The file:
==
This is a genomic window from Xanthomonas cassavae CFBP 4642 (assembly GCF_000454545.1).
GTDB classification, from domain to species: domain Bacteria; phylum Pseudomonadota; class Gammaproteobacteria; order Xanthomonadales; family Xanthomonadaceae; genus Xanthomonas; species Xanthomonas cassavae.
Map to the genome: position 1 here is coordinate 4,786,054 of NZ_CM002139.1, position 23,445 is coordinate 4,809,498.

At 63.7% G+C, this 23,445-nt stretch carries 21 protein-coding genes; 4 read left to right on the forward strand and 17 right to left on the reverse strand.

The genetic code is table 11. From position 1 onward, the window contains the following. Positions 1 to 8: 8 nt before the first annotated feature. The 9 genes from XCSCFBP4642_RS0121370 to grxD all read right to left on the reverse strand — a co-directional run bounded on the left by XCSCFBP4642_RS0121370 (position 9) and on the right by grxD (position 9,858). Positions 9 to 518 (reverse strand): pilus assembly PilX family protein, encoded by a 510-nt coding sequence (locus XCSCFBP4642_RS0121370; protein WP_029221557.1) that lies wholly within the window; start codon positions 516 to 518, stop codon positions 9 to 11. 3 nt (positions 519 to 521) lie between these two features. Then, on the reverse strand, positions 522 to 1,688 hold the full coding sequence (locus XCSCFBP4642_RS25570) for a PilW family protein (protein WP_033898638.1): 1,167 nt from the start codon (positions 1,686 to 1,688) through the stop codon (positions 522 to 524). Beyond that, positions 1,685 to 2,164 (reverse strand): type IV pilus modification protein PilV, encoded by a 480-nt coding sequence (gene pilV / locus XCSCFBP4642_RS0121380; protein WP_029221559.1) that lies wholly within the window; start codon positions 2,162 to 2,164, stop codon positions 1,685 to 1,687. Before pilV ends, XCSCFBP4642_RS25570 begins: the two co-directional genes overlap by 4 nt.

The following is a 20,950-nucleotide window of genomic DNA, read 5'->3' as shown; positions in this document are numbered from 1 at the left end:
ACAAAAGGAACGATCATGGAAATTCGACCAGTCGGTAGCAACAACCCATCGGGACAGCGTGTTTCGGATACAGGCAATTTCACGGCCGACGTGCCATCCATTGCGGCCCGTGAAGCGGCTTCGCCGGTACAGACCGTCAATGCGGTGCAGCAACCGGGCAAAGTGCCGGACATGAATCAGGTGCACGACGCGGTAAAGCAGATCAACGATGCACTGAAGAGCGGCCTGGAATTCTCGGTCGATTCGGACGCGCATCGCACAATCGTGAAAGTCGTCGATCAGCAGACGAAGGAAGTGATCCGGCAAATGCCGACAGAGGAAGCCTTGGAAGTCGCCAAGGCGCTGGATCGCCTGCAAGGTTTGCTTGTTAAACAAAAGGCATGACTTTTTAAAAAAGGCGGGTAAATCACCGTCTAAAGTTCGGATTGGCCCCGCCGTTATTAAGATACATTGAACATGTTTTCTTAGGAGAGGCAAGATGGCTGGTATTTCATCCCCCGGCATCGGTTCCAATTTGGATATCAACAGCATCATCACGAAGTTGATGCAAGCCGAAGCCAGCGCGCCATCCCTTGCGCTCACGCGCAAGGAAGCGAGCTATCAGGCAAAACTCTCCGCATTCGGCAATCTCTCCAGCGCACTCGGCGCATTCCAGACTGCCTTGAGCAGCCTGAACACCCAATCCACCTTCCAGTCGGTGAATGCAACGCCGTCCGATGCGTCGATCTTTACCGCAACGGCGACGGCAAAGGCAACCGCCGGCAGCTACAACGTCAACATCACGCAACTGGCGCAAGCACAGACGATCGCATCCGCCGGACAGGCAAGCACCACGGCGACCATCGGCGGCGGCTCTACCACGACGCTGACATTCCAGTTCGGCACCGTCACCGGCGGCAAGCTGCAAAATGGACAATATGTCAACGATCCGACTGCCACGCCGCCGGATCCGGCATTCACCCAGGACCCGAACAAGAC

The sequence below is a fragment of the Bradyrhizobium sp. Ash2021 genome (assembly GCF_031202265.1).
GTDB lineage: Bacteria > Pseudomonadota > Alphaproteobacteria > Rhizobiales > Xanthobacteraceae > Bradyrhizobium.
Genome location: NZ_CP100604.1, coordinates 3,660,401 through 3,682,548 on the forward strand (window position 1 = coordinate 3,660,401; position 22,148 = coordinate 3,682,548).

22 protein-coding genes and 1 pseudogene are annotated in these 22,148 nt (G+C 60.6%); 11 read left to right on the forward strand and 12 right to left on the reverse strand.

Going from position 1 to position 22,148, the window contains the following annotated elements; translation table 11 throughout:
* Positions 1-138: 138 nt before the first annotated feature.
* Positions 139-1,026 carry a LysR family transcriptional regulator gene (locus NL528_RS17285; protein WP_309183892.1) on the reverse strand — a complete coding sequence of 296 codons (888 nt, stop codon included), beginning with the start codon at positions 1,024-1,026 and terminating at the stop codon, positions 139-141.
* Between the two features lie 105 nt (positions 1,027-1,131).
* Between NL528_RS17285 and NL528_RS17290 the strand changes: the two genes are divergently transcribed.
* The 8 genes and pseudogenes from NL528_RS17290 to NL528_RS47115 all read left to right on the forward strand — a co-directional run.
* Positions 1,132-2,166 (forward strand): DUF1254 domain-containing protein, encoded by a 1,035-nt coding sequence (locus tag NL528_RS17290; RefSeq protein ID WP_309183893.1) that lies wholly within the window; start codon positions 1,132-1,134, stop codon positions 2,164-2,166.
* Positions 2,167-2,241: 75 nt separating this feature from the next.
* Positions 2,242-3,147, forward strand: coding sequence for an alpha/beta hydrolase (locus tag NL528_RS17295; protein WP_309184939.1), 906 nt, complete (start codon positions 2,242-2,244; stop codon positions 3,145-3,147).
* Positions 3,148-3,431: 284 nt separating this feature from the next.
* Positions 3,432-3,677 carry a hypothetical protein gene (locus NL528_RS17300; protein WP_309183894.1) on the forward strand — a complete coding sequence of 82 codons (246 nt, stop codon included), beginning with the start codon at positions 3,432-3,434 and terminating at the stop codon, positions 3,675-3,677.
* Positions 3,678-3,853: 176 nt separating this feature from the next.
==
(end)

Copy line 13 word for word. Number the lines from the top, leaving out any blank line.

* Positions 1-138: 138 nt before the first annotated feature.